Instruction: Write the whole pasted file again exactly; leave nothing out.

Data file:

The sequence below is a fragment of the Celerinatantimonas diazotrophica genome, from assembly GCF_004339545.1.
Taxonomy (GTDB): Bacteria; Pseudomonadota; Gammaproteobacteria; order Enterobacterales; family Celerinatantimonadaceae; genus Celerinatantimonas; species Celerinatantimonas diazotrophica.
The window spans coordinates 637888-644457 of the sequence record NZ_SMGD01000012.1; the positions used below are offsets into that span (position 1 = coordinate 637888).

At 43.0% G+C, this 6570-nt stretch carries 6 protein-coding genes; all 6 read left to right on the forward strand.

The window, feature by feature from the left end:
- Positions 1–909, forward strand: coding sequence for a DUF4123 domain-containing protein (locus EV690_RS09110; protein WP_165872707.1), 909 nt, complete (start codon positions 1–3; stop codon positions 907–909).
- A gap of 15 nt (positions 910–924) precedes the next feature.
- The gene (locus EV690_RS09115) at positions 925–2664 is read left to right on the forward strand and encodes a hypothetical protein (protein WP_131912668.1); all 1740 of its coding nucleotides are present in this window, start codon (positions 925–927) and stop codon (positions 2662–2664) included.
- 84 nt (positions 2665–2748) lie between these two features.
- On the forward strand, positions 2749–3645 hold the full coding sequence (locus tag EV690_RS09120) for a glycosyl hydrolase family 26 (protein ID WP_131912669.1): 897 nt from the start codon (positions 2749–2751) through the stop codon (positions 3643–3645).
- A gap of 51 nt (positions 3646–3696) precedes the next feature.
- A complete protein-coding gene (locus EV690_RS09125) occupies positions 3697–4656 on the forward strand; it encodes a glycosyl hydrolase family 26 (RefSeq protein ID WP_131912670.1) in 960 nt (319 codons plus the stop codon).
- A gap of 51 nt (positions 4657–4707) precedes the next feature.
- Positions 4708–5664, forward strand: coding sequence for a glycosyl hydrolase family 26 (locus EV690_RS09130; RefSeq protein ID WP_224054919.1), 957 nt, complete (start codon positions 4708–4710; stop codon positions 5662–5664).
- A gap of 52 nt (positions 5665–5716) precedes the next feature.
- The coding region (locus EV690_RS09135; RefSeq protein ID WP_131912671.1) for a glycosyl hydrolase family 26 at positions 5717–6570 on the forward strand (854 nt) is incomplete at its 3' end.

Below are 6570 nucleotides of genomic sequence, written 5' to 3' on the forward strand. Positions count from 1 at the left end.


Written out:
The sequence below is a fragment of the Celerinatantimonas diazotrophica genome, from assembly GCF_004339545.1.
Taxonomy (GTDB): Bacteria; Pseudomonadota; Gammaproteobacteria; order Enterobacterales; family Celerinatantimonadaceae; genus Celerinatantimonas; species Celerinatantimonas diazotrophica.
The window spans coordinates 637888-644457 of the sequence record NZ_SMGD01000012.1; the positions used below are offsets into that span (position 1 = coordinate 637888).

At 43.0% G+C, this 6570-nt stretch carries 6 protein-coding genes; all 6 read left to right on the forward strand.

The window, feature by feature from the left end:
- Positions 1–909, forward strand: coding sequence for a DUF4123 domain-containing protein (locus EV690_RS09110; protein WP_165872707.1), 909 nt, complete (start codon positions 1–3; stop codon positions 907–909).
- A gap of 15 nt (positions 910–924) precedes the next feature.
- The gene (locus EV690_RS09115) at positions 925–2664 is read left to right on the forward strand and encodes a hypothetical protein (protein WP_131912668.1); all 1740 of its coding nucleotides are present in this window, start codon (positions 925–927) and stop codon (positions 2662–2664) included.
- 84 nt (positions 2665–2748) lie between these two features.
- On the forward strand, positions 2749–3645 hold the full coding sequence (locus tag EV690_RS09120) for a glycosyl hydrolase family 26 (protein ID WP_131912669.1): 897 nt from the start codon (positions 2749–2751) through the stop codon (positions 3643–3645).
- A gap of 51 nt (positions 3646–3696) precedes the next feature.
- A complete protein-coding gene (locus EV690_RS09125) occupies positions 3697–4656 on the forward strand; it encodes a glycosyl hydrolase family 26 (RefSeq protein ID WP_131912670.1) in 960 nt (319 codons plus the stop codon).
- A gap of 51 nt (positions 4657–4707) precedes the next feature.
- Positions 4708–5664, forward strand: coding sequence for a glycosyl hydrolase family 26 (locus EV690_RS09130; RefSeq protein ID WP_224054919.1), 957 nt, complete (start codon positions 4708–4710; stop codon positions 5662–5664).
- A gap of 52 nt (positions 5665–5716) precedes the next feature.
- The coding region (locus EV690_RS09135; RefSeq protein ID WP_131912671.1) for a glycosyl hydrolase family 26 at positions 5717–6570 on the forward strand (854 nt) is incomplete at its 3' end.

Below are 6570 nucleotides of genomic sequence, written 5' to 3' on the forward strand. Positions count from 1 at the left end.